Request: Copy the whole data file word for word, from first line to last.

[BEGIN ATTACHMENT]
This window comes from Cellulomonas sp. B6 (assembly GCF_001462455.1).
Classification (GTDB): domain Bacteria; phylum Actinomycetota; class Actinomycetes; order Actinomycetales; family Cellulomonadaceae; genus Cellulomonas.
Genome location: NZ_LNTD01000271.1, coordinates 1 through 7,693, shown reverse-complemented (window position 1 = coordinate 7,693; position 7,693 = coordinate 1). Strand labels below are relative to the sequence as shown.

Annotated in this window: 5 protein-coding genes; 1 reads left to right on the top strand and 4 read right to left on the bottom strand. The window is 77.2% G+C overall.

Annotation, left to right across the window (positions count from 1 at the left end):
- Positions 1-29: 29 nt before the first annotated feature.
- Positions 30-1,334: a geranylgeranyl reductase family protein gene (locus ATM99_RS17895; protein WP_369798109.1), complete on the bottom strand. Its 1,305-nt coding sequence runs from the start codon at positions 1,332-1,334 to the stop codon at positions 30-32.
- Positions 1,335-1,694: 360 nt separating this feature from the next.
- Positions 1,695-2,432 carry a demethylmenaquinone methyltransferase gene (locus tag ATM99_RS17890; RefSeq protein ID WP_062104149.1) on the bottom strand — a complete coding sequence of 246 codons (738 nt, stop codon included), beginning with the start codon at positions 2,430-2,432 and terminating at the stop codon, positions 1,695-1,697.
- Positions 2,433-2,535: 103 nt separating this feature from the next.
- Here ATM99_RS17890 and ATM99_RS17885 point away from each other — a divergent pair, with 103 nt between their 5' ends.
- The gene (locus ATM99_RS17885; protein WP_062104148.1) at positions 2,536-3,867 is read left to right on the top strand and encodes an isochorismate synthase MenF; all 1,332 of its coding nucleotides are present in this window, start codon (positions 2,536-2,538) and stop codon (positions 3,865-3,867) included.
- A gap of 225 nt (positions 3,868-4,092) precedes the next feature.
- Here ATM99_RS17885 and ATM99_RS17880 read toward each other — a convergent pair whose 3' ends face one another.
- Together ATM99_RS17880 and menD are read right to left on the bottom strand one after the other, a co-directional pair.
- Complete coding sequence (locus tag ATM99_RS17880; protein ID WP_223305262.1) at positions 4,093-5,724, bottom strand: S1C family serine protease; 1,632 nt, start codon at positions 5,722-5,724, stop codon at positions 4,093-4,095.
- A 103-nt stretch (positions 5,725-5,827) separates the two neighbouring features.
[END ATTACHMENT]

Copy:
This window comes from Cellulomonas sp. B6 (assembly GCF_001462455.1).
Classification (GTDB): domain Bacteria; phylum Actinomycetota; class Actinomycetes; order Actinomycetales; family Cellulomonadaceae; genus Cellulomonas.
Genome location: NZ_LNTD01000271.1, coordinates 1 through 7,693, shown reverse-complemented (window position 1 = coordinate 7,693; position 7,693 = coordinate 1). Strand labels below are relative to the sequence as shown.

Annotated in this window: 5 protein-coding genes; 1 reads left to right on the top strand and 4 read right to left on the bottom strand. The window is 77.2% G+C overall.

Annotation, left to right across the window (positions count from 1 at the left end):
- Positions 1-29: 29 nt before the first annotated feature.
- Positions 30-1,334: a geranylgeranyl reductase family protein gene (locus ATM99_RS17895; protein WP_369798109.1), complete on the bottom strand. Its 1,305-nt coding sequence runs from the start codon at positions 1,332-1,334 to the stop codon at positions 30-32.
- Positions 1,335-1,694: 360 nt separating this feature from the next.
- Positions 1,695-2,432 carry a demethylmenaquinone methyltransferase gene (locus tag ATM99_RS17890; RefSeq protein ID WP_062104149.1) on the bottom strand — a complete coding sequence of 246 codons (738 nt, stop codon included), beginning with the start codon at positions 2,430-2,432 and terminating at the stop codon, positions 1,695-1,697.
- Positions 2,433-2,535: 103 nt separating this feature from the next.
- Here ATM99_RS17890 and ATM99_RS17885 point away from each other — a divergent pair, with 103 nt between their 5' ends.
- The gene (locus ATM99_RS17885; protein WP_062104148.1) at positions 2,536-3,867 is read left to right on the top strand and encodes an isochorismate synthase MenF; all 1,332 of its coding nucleotides are present in this window, start codon (positions 2,536-2,538) and stop codon (positions 3,865-3,867) included.
- A gap of 225 nt (positions 3,868-4,092) precedes the next feature.
- Here ATM99_RS17885 and ATM99_RS17880 read toward each other — a convergent pair whose 3' ends face one another.
- Together ATM99_RS17880 and menD are read right to left on the bottom strand one after the other, a co-directional pair.
- Complete coding sequence (locus tag ATM99_RS17880; protein ID WP_223305262.1) at positions 4,093-5,724, bottom strand: S1C family serine protease; 1,632 nt, start codon at positions 5,722-5,724, stop codon at positions 4,093-4,095.
- A 103-nt stretch (positions 5,725-5,827) separates the two neighbouring features.